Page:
In 1987, Ngati Porou first proposed its’ Ara Kainga model and approach, against the backdrop of Puao Te Atatu and the government’s policy of devolution to iwi, Te Urupare Rangapu.
Despite the positive intent from ministers, the public sector resisted the essence of both policies. Only a handful of programmes – all from the Department of Maori Affairs - were devolved to iwi to administer. The rest of the state sector held onto their programmes, even as many of those agencies withdrew from the East Coast and other rural areas.
For the people of Ngati Porou and the East Coast, the iwi’s decision to commit itself to service provision, meant the difference between having access to local support, or travelling up to three hours to try and get help from Gisborne.
So, we have taken stock of where we are as Ngati Porou, and what our shared aspirations are for the care of our children and the well-being of the whanau and communities they belong to.
The report revisited the themes of 1987’s Ara Kainga, and canvasses this generation of Ngati Porou on their aims and aspirations for our tamariki and mokopuna, and the challenges these pose for whanau, the Runanganui and the State.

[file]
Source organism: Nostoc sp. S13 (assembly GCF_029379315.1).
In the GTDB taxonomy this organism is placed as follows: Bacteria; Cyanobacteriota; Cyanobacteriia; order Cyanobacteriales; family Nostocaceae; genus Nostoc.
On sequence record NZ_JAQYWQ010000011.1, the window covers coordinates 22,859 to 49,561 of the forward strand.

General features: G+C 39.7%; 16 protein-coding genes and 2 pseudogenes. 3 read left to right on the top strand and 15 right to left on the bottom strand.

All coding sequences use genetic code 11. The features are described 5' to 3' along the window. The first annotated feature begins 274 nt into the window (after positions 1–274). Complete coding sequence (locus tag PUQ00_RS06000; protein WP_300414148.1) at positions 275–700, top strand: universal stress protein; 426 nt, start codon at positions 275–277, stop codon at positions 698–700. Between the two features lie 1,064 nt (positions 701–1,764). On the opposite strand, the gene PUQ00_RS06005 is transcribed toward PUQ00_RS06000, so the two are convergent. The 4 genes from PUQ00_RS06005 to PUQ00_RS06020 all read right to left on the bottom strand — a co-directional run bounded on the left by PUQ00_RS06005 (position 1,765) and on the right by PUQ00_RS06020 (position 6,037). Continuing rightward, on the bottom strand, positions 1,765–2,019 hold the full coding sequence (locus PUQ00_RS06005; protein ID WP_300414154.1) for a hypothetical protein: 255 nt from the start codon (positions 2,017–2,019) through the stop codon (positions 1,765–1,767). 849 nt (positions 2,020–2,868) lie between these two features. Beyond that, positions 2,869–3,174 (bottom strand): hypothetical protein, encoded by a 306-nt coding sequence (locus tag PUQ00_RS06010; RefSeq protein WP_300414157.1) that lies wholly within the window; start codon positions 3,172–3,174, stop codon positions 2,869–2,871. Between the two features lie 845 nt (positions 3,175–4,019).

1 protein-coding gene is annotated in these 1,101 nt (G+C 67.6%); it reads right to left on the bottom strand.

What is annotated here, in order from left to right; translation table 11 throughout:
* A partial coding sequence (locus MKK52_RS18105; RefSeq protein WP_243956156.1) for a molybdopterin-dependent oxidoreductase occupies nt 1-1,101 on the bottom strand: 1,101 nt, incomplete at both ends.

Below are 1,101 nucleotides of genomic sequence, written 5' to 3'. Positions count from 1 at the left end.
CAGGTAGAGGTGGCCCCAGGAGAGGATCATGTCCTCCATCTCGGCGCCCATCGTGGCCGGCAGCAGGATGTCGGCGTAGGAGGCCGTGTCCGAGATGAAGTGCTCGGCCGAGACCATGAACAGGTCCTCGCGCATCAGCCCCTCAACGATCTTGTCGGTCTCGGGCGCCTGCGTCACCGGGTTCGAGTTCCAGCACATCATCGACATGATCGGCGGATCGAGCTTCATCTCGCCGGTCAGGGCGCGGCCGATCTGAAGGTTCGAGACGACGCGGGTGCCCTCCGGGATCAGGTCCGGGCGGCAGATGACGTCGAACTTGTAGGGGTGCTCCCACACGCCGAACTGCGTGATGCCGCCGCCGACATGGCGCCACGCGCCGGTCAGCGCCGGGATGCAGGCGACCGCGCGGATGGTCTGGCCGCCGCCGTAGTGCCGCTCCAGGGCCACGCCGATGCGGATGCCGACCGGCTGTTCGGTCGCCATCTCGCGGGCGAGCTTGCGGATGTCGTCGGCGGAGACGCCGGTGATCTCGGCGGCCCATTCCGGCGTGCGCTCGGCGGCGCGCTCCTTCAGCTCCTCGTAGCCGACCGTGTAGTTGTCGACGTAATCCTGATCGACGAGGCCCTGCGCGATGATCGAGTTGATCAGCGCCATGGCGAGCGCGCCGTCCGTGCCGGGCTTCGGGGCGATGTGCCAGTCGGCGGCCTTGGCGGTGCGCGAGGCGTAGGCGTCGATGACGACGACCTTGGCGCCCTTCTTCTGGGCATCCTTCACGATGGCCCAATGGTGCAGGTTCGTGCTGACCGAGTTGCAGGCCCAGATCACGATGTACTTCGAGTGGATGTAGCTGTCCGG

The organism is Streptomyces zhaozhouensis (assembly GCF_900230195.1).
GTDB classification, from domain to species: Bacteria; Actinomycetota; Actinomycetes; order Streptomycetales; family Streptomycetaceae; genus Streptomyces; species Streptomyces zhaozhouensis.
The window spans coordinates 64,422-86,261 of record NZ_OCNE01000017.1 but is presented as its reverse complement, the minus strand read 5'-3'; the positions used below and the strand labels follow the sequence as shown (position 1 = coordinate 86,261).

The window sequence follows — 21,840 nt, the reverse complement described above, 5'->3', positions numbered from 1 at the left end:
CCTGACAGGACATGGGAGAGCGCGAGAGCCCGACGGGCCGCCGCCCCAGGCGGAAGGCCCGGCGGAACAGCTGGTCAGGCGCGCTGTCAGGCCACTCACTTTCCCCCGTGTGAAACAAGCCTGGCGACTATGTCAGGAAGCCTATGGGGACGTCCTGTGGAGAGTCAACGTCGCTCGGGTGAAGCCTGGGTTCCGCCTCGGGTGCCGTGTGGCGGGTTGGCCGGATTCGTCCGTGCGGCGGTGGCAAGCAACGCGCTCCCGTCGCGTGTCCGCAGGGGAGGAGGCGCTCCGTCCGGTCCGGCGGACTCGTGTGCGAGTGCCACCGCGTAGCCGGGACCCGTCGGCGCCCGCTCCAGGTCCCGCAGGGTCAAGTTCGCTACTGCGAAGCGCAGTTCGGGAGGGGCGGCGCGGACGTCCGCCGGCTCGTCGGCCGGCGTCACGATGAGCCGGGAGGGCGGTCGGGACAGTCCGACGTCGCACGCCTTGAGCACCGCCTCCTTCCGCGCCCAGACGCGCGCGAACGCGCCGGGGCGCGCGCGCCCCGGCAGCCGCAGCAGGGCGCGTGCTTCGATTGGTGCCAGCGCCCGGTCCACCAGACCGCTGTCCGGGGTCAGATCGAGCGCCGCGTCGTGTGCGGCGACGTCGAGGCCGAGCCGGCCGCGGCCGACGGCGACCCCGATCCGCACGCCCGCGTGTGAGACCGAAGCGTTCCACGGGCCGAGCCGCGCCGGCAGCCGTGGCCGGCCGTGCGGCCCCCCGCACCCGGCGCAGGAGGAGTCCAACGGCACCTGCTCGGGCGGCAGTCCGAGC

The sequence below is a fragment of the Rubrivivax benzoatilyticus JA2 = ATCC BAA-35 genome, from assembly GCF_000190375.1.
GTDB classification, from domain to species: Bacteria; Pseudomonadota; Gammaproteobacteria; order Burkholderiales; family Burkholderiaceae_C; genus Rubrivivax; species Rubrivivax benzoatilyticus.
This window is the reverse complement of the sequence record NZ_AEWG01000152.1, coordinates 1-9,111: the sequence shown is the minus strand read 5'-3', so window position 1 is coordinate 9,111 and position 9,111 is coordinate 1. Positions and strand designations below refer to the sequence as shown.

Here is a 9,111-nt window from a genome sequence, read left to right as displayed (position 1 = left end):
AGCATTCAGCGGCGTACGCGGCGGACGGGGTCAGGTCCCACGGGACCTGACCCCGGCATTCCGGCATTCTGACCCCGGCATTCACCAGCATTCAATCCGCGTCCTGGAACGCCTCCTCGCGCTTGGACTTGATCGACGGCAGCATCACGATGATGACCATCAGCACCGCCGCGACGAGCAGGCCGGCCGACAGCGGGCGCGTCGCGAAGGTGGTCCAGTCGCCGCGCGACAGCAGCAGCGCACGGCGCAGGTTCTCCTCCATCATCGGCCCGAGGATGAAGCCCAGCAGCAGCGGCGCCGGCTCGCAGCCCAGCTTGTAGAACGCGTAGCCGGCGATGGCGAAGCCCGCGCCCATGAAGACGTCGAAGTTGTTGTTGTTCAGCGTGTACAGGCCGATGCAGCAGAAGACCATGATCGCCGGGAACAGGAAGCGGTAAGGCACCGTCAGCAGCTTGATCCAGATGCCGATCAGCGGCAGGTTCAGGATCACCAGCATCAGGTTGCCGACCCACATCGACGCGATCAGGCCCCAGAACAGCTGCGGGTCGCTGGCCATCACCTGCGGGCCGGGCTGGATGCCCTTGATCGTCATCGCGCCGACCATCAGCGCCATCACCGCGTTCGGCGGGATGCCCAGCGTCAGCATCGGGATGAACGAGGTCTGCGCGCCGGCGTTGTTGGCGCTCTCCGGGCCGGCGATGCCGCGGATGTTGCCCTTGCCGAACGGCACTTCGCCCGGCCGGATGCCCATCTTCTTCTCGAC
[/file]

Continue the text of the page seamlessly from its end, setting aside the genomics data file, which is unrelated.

The paramount objective is that all tamariki mokopuna are nurtured in caring and loving environments provided by their immediate and extended whanau. To this end, the report urges us to focus on Ngati Porou whanau, who are at risk, to restore their capacity to provide for their members’ emotional, physical and spiritual well-being.
In doing so, we will be reducing and reversing the flow of our mokopuna into state care; and we will be replenishing the future stocks of our family leaders, and the fabric of our hapu, marae and communities.
We will be holding discussions and workshops in the near future on how we can put the report and its’ recommendations into real action.